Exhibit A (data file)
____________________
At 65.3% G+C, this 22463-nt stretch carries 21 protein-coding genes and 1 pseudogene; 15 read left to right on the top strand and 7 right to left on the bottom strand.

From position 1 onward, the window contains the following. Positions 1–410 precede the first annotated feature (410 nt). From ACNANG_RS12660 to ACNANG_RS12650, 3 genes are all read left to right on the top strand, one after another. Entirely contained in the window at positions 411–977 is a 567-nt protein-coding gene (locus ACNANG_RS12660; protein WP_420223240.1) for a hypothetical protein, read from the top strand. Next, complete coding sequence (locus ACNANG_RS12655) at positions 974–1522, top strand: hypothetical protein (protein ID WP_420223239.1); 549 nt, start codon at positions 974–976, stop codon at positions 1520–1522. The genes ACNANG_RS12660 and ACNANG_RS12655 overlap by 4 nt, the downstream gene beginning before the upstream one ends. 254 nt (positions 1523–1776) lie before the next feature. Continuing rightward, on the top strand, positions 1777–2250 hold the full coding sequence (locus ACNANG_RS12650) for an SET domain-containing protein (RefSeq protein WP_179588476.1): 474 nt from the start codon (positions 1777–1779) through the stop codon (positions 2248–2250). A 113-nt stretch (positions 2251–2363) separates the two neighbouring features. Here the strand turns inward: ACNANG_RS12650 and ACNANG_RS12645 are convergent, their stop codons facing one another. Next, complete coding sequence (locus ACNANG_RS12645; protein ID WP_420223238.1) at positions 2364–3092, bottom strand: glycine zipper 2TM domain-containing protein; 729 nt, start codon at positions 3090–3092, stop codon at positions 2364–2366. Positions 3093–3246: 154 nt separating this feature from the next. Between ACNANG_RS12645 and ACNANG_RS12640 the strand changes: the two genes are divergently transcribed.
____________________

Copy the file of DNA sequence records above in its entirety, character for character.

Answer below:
At 65.3% G+C, this 22463-nt stretch carries 21 protein-coding genes and 1 pseudogene; 15 read left to right on the top strand and 7 right to left on the bottom strand.

From position 1 onward, the window contains the following. Positions 1–410 precede the first annotated feature (410 nt). From ACNANG_RS12660 to ACNANG_RS12650, 3 genes are all read left to right on the top strand, one after another. Entirely contained in the window at positions 411–977 is a 567-nt protein-coding gene (locus ACNANG_RS12660; protein WP_420223240.1) for a hypothetical protein, read from the top strand. Next, complete coding sequence (locus ACNANG_RS12655) at positions 974–1522, top strand: hypothetical protein (protein ID WP_420223239.1); 549 nt, start codon at positions 974–976, stop codon at positions 1520–1522. The genes ACNANG_RS12660 and ACNANG_RS12655 overlap by 4 nt, the downstream gene beginning before the upstream one ends. 254 nt (positions 1523–1776) lie before the next feature. Continuing rightward, on the top strand, positions 1777–2250 hold the full coding sequence (locus ACNANG_RS12650) for an SET domain-containing protein (RefSeq protein WP_179588476.1): 474 nt from the start codon (positions 1777–1779) through the stop codon (positions 2248–2250). A 113-nt stretch (positions 2251–2363) separates the two neighbouring features. Here the strand turns inward: ACNANG_RS12650 and ACNANG_RS12645 are convergent, their stop codons facing one another. Next, complete coding sequence (locus ACNANG_RS12645; protein ID WP_420223238.1) at positions 2364–3092, bottom strand: glycine zipper 2TM domain-containing protein; 729 nt, start codon at positions 3090–3092, stop codon at positions 2364–2366. Positions 3093–3246: 154 nt separating this feature from the next. Between ACNANG_RS12645 and ACNANG_RS12640 the strand changes: the two genes are divergently transcribed.